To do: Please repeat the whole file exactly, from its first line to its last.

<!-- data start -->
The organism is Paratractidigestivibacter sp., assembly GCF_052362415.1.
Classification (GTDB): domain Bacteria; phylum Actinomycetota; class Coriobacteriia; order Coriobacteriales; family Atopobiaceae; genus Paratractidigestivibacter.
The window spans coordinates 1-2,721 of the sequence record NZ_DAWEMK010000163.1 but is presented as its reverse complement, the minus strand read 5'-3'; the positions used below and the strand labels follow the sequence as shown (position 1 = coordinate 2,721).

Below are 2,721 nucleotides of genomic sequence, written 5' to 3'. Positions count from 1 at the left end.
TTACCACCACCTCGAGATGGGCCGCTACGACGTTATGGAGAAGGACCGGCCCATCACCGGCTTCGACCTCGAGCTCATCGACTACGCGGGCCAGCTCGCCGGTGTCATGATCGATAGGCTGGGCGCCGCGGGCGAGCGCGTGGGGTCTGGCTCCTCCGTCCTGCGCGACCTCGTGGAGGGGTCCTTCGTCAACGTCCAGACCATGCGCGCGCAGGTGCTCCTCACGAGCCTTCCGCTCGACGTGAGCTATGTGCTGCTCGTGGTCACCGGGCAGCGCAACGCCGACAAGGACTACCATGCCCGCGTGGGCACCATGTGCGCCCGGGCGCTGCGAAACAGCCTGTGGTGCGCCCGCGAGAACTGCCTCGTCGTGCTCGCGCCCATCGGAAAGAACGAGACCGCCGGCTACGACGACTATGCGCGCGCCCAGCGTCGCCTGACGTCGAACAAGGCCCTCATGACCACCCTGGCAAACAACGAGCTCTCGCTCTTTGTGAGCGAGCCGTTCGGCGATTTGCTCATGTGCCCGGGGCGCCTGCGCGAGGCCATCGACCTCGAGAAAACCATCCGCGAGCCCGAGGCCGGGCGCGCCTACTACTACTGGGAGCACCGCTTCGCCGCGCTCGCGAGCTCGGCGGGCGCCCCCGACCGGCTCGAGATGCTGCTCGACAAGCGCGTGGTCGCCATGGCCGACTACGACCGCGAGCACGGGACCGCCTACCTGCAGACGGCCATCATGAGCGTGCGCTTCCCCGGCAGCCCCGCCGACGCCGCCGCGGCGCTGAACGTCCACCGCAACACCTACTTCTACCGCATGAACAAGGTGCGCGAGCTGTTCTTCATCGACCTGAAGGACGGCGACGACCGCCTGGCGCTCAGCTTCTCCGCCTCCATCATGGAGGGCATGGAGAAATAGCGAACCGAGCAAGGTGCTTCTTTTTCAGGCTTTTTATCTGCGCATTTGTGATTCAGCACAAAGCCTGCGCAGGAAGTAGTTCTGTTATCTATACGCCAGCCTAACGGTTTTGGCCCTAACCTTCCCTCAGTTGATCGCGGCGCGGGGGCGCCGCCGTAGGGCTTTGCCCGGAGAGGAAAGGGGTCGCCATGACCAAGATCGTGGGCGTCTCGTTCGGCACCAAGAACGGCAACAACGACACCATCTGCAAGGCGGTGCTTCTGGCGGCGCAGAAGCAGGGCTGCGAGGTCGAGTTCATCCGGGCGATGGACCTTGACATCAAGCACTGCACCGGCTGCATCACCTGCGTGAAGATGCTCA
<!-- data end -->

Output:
The organism is Paratractidigestivibacter sp., assembly GCF_052362415.1.
Classification (GTDB): domain Bacteria; phylum Actinomycetota; class Coriobacteriia; order Coriobacteriales; family Atopobiaceae; genus Paratractidigestivibacter.
The window spans coordinates 1-2,721 of the sequence record NZ_DAWEMK010000163.1 but is presented as its reverse complement, the minus strand read 5'-3'; the positions used below and the strand labels follow the sequence as shown (position 1 = coordinate 2,721).

Below are 2,721 nucleotides of genomic sequence, written 5' to 3'. Positions count from 1 at the left end.
TTACCACCACCTCGAGATGGGCCGCTACGACGTTATGGAGAAGGACCGGCCCATCACCGGCTTCGACCTCGAGCTCATCGACTACGCGGGCCAGCTCGCCGGTGTCATGATCGATAGGCTGGGCGCCGCGGGCGAGCGCGTGGGGTCTGGCTCCTCCGTCCTGCGCGACCTCGTGGAGGGGTCCTTCGTCAACGTCCAGACCATGCGCGCGCAGGTGCTCCTCACGAGCCTTCCGCTCGACGTGAGCTATGTGCTGCTCGTGGTCACCGGGCAGCGCAACGCCGACAAGGACTACCATGCCCGCGTGGGCACCATGTGCGCCCGGGCGCTGCGAAACAGCCTGTGGTGCGCCCGCGAGAACTGCCTCGTCGTGCTCGCGCCCATCGGAAAGAACGAGACCGCCGGCTACGACGACTATGCGCGCGCCCAGCGTCGCCTGACGTCGAACAAGGCCCTCATGACCACCCTGGCAAACAACGAGCTCTCGCTCTTTGTGAGCGAGCCGTTCGGCGATTTGCTCATGTGCCCGGGGCGCCTGCGCGAGGCCATCGACCTCGAGAAAACCATCCGCGAGCCCGAGGCCGGGCGCGCCTACTACTACTGGGAGCACCGCTTCGCCGCGCTCGCGAGCTCGGCGGGCGCCCCCGACCGGCTCGAGATGCTGCTCGACAAGCGCGTGGTCGCCATGGCCGACTACGACCGCGAGCACGGGACCGCCTACCTGCAGACGGCCATCATGAGCGTGCGCTTCCCCGGCAGCCCCGCCGACGCCGCCGCGGCGCTGAACGTCCACCGCAACACCTACTTCTACCGCATGAACAAGGTGCGCGAGCTGTTCTTCATCGACCTGAAGGACGGCGACGACCGCCTGGCGCTCAGCTTCTCCGCCTCCATCATGGAGGGCATGGAGAAATAGCGAACCGAGCAAGGTGCTTCTTTTTCAGGCTTTTTATCTGCGCATTTGTGATTCAGCACAAAGCCTGCGCAGGAAGTAGTTCTGTTATCTATACGCCAGCCTAACGGTTTTGGCCCTAACCTTCCCTCAGTTGATCGCGGCGCGGGGGCGCCGCCGTAGGGCTTTGCCCGGAGAGGAAAGGGGTCGCCATGACCAAGATCGTGGGCGTCTCGTTCGGCACCAAGAACGGCAACAACGACACCATCTGCAAGGCGGTGCTTCTGGCGGCGCAGAAGCAGGGCTGCGAGGTCGAGTTCATCCGGGCGATGGACCTTGACATCAAGCACTGCACCGGCTGCATCACCTGCGTGAAGATGCTCA